Now, if they’d just add boards like Pinterest so we can organize our movies in whatever crazy ways we’d like to share them with the world (or keep them to ourselves, as the case may be) and maybe add a blogging feature so that we could post our reviews on there, it might very well just be perfect. Or possibly overwhelming…see, this is why people don’t let me be in charge of things. ;) Regardless, give it a looksie. You might find you like what you see. :) And of course, you can check them out on social media at either Facebook or Twitter!
Today’s the day of turkey and gratefulness and to combine these two things, I’m sharing one of my favorite Thanksgiving movies – Thankskilling!! There’s nothing better than a homicidal turkey and topless Pilgrims on Thanksgiving, so I suggest you give Thankskilling a view after you’ve killed your turkey dinner. Heh. Happy Thanksgiving to my American friends!
Hey guys! The latest issue of Rogue Cinema has just hit the web and there’s tons of good stuff in it – here’s a few of them. Enjoy!
Party Slashers, written and directed by Carl Bachmann, is currently in the midst of a Kickstarter campaign to get this movie funded so I thought I’d share with all of you awesome people so we can continue to support indie film. The film is about a group of high schoolers who team up to survive a Halloween party crashed by undead mass murderers whom were accidentally summoned during a Dungeons & Dragons game. D&D, huh? I never realized what a dangerous game that was. ;)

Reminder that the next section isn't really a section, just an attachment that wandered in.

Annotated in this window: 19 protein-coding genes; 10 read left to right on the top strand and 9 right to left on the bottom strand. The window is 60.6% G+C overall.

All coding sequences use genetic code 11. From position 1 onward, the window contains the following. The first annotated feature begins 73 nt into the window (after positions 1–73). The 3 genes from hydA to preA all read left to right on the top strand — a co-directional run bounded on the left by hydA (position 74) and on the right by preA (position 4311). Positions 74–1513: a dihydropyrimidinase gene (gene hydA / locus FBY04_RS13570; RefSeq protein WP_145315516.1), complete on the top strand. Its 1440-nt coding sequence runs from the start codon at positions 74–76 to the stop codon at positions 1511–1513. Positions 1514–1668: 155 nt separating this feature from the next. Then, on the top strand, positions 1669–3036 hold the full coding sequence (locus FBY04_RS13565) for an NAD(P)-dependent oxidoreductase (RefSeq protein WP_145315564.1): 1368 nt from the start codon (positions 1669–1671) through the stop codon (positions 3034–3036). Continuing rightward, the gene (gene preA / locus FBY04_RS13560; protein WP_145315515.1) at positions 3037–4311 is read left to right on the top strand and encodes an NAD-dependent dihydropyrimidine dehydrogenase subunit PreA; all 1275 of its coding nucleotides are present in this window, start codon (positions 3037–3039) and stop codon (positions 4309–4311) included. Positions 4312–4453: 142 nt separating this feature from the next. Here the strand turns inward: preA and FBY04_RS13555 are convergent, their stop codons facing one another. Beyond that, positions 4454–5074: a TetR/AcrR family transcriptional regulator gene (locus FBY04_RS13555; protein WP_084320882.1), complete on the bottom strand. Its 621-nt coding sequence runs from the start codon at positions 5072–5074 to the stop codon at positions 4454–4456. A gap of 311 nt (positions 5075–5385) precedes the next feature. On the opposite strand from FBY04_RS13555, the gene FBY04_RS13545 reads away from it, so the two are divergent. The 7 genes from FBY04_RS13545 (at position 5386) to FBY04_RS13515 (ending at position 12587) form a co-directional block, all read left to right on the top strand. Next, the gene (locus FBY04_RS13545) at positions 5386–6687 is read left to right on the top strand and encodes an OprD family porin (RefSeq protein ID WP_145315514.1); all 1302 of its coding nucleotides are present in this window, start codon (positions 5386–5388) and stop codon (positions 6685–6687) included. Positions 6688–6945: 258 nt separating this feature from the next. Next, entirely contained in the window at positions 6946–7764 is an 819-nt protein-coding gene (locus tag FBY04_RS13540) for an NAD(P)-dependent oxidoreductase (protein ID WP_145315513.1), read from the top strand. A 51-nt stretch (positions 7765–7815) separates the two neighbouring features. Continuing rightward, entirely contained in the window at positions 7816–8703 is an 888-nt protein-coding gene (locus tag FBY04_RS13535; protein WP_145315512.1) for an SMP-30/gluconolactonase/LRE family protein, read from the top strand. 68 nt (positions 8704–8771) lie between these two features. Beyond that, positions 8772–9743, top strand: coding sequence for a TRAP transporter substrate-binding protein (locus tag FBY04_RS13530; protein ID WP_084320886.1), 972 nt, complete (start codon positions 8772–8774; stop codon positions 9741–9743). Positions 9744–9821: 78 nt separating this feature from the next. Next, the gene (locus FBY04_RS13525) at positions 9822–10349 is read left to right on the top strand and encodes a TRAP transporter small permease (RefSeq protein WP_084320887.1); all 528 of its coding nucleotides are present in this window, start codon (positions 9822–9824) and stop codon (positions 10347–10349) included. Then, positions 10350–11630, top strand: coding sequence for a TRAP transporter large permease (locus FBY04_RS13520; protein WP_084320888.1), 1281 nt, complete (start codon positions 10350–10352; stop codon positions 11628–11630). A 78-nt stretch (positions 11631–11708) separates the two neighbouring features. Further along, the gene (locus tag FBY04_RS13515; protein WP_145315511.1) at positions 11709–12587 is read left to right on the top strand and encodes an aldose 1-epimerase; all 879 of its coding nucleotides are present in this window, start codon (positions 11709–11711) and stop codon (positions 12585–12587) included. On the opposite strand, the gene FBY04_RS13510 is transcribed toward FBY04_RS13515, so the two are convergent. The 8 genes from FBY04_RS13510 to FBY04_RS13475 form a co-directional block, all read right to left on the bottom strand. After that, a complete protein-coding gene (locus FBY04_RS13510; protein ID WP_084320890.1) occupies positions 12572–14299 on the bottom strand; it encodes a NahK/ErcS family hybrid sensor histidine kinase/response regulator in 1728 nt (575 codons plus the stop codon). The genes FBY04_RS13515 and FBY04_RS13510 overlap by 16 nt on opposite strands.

They have a test scene up on Kickstarter and are rewarding backers custom Grindhouse posters featuring them in it, opportunities to get decapitated in the film, and other cool stuff. (Grindhouse posters? Kickawesome!!) Check out the trailer below and donate a bit if you’re able!
If you’ve been a reader of this site for awhile, then there are at least three things you know about me: 1) I love horror 2) I’m a pretty big and pretty dedicated fan of Jeremiah Kipp’s work and 3) I am a fan of Edgar Allan Poe. At least, I’m pretty sure I’ve mentioned my love of Poe before (my memory is just the worst…). I started reading dear old Poe when I was 8 (not sure why my parents allowed that but hey, it gave me my first foray into horror lit and into the horror genre itself!) and “The Cask of Amontillado” was always my favorite. Something about being walled up for eternity just totally creeped me out (that 8 year old imagination probably came into wicked play there…). My friend, Jeremiah, has taken one of Poe’s short stories “Berenice” and turned into an deliciously creepy short film. It’s his little piece of the upcoming horror anthology Creepers, debuting on Blu-ray and VOD on October 7.